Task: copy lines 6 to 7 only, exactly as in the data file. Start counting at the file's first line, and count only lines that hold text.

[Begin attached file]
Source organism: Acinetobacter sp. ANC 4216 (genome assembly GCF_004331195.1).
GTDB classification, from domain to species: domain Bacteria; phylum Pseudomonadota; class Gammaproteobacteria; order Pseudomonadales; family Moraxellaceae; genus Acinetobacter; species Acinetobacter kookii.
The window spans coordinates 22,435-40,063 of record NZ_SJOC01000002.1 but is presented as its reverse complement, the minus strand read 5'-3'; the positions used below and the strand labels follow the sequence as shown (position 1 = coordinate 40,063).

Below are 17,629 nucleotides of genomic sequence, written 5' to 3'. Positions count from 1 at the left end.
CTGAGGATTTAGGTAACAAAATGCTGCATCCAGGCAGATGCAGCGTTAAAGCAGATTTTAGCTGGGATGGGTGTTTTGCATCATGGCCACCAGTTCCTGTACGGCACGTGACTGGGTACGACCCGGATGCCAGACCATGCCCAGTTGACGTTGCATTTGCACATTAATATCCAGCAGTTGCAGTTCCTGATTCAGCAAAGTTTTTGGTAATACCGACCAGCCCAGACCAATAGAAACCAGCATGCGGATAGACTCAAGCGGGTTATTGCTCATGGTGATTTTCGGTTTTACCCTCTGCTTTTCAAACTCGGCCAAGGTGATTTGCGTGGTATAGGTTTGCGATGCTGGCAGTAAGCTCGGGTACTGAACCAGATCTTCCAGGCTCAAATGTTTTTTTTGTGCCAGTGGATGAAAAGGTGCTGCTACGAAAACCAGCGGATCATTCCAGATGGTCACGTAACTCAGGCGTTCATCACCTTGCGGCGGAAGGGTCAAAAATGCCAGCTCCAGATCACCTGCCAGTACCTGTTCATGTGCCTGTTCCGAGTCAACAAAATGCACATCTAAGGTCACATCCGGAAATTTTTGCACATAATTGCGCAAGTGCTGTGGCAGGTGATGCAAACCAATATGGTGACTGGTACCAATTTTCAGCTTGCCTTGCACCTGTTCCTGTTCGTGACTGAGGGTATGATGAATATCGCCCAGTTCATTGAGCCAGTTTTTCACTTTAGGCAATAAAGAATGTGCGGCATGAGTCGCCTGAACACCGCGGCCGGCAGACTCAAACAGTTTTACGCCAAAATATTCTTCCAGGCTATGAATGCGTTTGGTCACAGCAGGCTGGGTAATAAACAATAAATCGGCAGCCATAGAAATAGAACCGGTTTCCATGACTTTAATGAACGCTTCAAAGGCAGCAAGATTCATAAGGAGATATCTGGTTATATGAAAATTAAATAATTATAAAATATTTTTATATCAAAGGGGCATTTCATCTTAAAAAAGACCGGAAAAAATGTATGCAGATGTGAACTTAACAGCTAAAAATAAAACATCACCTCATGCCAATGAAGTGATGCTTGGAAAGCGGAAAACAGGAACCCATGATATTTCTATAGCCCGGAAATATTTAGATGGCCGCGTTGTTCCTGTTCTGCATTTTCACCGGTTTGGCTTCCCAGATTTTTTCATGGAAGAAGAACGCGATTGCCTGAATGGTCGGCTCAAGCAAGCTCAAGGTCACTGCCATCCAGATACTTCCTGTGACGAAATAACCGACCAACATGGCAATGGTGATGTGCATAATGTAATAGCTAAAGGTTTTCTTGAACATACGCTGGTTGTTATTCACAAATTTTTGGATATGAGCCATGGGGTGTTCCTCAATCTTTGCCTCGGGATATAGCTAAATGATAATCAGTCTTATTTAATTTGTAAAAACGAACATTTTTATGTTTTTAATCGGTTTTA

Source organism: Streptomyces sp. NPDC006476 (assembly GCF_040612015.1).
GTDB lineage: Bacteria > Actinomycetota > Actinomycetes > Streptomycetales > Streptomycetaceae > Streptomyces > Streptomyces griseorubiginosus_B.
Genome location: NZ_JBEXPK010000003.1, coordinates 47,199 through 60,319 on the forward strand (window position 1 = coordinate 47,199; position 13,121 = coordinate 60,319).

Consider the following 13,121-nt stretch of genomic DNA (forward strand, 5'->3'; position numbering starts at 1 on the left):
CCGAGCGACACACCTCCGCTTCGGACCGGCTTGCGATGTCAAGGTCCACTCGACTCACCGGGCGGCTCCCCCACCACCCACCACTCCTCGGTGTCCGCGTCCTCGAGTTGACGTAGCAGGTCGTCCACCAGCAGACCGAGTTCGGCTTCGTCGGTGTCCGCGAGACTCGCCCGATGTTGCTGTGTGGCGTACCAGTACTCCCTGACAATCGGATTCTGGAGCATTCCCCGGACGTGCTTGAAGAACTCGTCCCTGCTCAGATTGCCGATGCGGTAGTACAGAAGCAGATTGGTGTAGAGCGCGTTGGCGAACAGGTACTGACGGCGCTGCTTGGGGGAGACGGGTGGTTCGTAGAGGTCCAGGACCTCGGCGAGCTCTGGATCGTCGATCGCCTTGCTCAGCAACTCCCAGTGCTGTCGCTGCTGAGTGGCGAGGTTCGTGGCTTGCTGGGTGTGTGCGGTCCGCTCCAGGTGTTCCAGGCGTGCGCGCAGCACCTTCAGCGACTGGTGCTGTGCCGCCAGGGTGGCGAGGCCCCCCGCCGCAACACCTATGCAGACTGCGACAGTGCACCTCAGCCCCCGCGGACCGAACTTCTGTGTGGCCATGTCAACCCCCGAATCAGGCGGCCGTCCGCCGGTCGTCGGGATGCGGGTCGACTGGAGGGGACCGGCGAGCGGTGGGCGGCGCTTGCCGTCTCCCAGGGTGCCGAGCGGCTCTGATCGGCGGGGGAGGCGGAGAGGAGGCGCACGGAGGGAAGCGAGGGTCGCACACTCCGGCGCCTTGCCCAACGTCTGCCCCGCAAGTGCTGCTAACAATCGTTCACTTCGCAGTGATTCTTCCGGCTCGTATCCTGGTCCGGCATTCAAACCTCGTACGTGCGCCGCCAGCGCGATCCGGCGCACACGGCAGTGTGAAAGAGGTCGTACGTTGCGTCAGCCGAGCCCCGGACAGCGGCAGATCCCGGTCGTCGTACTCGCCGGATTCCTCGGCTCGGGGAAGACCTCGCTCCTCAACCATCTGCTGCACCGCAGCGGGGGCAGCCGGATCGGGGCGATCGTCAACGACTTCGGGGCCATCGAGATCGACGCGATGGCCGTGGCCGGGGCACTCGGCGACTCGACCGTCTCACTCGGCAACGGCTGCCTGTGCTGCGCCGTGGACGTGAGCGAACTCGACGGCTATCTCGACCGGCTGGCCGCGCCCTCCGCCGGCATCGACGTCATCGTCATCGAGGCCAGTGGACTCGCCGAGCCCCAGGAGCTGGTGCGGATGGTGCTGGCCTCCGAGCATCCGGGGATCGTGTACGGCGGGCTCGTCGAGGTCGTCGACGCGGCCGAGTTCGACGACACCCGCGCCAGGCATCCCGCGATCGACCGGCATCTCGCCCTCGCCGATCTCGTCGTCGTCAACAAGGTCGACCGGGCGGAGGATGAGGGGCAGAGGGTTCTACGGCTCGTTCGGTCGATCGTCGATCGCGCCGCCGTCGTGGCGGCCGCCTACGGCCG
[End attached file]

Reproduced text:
Source organism: Streptomyces sp. NPDC006476 (assembly GCF_040612015.1).
GTDB lineage: Bacteria > Actinomycetota > Actinomycetes > Streptomycetales > Streptomycetaceae > Streptomyces > Streptomyces griseorubiginosus_B.